Broadway star graces Theatre Cedar Rapids for 'Rent'

Anthony Rapp, who originated the lead role of Mark in
Anthony Rapp, who originated the lead role of Mark in "Rent" on Broadway and in the movie, joins the cast onstage at Theatre Cedar Rapids for a "talk back" with the audience after Saturday night's performance. (Rob Merritt/Theatre Cedar Rapids photo)

“He’s just a guy. That’s my mantra.”

“Rent” artistic director Leslie Charipar kept telling herself that Saturday (7/24/2010) before the curtain rose on a historic night at Theatre Cedar Rapids, 102 Third. St. SE.

Anthony Rapp, the actor who originated the leading role of budding filmmaker Mark in “Rent” off-Broadway, on Broadway, in the movie and on the rock opera’s 2009 national tour, came to Cedar Rapids to see the community theater’s production.

He was suitably impressed.

“Thank you guys, for a performance with so much heart, grace, humor and spirit,” he told the cast, as he joined them onstage for a “talk back” with the audience following the show.

“To be able to restore this theater shows the community’s commitment to the arts — and this theater is amazing,” said Rapp, 38, a Chicago-area native now living in New York. “We had a community theater in Joliet and it wasn’t like this!”

Charipar and music director Janelle Lauer extended the invitation when they met Rapp backstage after a November performance at the Civic Center of Greater Des Moines. As the time drew closer for the Theatre Cedar Rapids production, they reiterated that invitation through Catherine Blades, a Cedar Rapids native who moved to New York last year to appear in the Broadway revival of “Bye Bye Birdie.”

“Rent” continues at Theatre Cedar Rapids through July 31, 2010. For details, go to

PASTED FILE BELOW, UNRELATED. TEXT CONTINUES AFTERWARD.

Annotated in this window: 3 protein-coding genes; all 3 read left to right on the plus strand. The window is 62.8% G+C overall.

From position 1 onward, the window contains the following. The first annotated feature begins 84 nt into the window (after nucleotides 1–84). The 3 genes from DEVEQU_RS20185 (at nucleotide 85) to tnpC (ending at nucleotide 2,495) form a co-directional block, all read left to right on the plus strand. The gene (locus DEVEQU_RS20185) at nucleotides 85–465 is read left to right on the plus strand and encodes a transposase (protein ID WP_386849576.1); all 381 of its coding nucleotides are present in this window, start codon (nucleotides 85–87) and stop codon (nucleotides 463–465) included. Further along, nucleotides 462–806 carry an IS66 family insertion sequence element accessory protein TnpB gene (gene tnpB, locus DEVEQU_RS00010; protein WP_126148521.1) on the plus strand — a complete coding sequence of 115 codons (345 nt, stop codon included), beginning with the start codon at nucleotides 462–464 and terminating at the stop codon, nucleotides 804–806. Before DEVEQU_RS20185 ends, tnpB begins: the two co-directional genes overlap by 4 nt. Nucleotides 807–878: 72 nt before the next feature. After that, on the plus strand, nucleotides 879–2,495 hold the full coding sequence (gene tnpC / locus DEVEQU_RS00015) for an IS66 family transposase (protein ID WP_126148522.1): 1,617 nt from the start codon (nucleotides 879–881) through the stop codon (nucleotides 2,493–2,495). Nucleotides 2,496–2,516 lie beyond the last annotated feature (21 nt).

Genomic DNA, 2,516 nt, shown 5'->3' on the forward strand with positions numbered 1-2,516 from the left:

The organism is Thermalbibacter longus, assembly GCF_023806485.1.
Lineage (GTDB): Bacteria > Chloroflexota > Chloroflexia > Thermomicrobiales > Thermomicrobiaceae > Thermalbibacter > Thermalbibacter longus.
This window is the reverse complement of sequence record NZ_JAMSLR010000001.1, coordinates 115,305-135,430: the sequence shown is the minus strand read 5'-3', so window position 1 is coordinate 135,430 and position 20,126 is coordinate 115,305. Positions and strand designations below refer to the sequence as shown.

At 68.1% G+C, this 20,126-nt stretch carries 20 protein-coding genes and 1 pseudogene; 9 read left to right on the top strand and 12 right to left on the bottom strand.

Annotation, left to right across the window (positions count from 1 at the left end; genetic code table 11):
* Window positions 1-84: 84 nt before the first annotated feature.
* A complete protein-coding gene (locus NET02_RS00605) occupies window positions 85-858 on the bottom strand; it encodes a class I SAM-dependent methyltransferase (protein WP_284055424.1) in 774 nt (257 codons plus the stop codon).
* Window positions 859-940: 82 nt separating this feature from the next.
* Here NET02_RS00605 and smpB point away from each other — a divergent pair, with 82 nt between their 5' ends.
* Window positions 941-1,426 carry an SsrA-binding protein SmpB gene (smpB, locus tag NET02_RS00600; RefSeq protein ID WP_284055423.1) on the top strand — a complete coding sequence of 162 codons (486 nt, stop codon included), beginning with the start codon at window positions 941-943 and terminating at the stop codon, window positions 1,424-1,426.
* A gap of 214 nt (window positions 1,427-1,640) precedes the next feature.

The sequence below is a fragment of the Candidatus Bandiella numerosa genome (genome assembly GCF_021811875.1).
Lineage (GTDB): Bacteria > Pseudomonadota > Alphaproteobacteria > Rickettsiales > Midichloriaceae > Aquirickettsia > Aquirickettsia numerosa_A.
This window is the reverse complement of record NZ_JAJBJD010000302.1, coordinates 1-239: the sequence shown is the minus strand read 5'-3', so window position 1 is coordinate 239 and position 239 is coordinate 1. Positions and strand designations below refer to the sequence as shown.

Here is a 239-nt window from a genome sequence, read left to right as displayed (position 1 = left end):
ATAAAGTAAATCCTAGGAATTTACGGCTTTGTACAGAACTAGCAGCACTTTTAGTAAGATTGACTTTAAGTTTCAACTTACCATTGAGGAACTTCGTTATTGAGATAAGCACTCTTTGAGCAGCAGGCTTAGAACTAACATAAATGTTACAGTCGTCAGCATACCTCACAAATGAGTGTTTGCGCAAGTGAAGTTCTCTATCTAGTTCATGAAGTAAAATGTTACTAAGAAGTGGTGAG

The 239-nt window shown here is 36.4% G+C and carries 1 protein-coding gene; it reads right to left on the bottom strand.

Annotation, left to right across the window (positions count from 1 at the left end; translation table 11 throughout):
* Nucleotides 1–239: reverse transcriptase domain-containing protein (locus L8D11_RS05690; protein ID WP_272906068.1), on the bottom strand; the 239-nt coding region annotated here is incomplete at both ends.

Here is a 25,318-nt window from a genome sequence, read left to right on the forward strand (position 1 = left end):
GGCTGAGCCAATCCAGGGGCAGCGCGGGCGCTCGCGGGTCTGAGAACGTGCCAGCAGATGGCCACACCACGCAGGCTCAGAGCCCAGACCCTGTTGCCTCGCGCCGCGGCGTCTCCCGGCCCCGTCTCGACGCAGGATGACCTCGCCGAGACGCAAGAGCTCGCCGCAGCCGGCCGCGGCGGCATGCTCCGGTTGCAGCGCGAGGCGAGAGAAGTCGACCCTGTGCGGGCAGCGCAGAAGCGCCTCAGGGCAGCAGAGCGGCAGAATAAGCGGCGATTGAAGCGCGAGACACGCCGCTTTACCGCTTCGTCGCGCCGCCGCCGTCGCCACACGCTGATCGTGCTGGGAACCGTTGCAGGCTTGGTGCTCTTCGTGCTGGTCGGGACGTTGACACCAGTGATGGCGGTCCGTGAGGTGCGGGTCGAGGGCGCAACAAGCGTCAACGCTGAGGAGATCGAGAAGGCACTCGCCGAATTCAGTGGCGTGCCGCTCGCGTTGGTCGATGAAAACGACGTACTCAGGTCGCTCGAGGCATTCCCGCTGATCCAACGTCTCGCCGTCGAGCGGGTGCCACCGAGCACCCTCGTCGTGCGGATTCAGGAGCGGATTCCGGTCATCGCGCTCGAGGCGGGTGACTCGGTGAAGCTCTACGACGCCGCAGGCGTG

(Rob Merritt/Theatre Cedar Rapids) Anthony Rapp (center) talks backstage Saturday, July 24, 2010 at Theatre Cedar Rapids with Steve Goedken (left) who plays Mark, the character Rapp originated on Broadway, and Cedar Rapids native Catherine Blades, a TCR veteran who made her Broadway debut last fall in "Bye Bye Birdie."

In one of those surreal “small world” situations, Blades’ boyfriend is Rapp’s boyfriend’s brother. So Rapp, knowing of the hardships endured by the city and the theater after the 2008 flood, said yes to the invitation. TCR paid for his airfare, arranged for a hotel room and reserved tickets for some good seats before Saturday’s performance sold out.

(Rapp also has another Eastern Iowa connection: his brother, playwright and filmmaker Adam Rapp, graduated from Clarke College in Dubuque.)

Even though pre-show jitters made Charipar feel “a little like I wanna throw up,” she quickly said having Rapp in the audience was “an honor.”

“It makes tonight special. I won’t tell the cast to do anything differently,” Charipar, 43, of Cedar Rapids, said during a pre-show interview in the theater’s Linge Lounge. “Of course, I want his approval. I’ll be seeing the show with different eyes.”

“There’s never been anything like this in the history of Theatre Cedar Rapids,” Lauer said prior to the performance. “It’s pretty monumental for TCR — to be able to show him our incredibly talented people in Iowa. We’re incredibly proud. …

“I couldn’t get to sleep last night.” Lauer, 40, of Cedar Rapids said. “It feels like opening night again.”

The excitement that rippled through the cast and crew burst through in what Charipar afterward called “probably their best show. They usually have fun together, but it seemed like they were having the time of their lives.

“I told them to look at this just like any other show, but don’t let this moment go by.”

The moment wasn’t lost on Steve Goedken, 21, of Cedar Rapids, who plays Mark in the TCR version.

“I tried to convince myself he was just another guy who happened to know all the words to the show,” Goedken said afterward. “It was a little bit different knowing he was there.”

While Goedken said he wasn’t nervous, he wanted his portrayal of Mark to ”come off as unique.”

In an homage to Rapp, however, Goedken emulated Rapp’s trademark of holding the opening syllable of “La” in “La Vie Boheme” as long as possible, pointing toward Rapp in the audience as the cast launched into the jubilant Act I finale.

During the talk back, Rapp graciously answered questions ranging from how he got started with the show (through a staged workshop reading in New York) to what it was like for the cast when the show’s creator, Jonathan Larson, 35, died of an aortic aneurysm after the final off-Broadway dress rehearsal.

Rapp was open and candid and personal, then mingled with the cast and crew afterward at Zins restaurant, signing autographs and posing for photos. And from Facebook accounts, it sounds like he even played a little poker at an after-after party.

La vie boheme!

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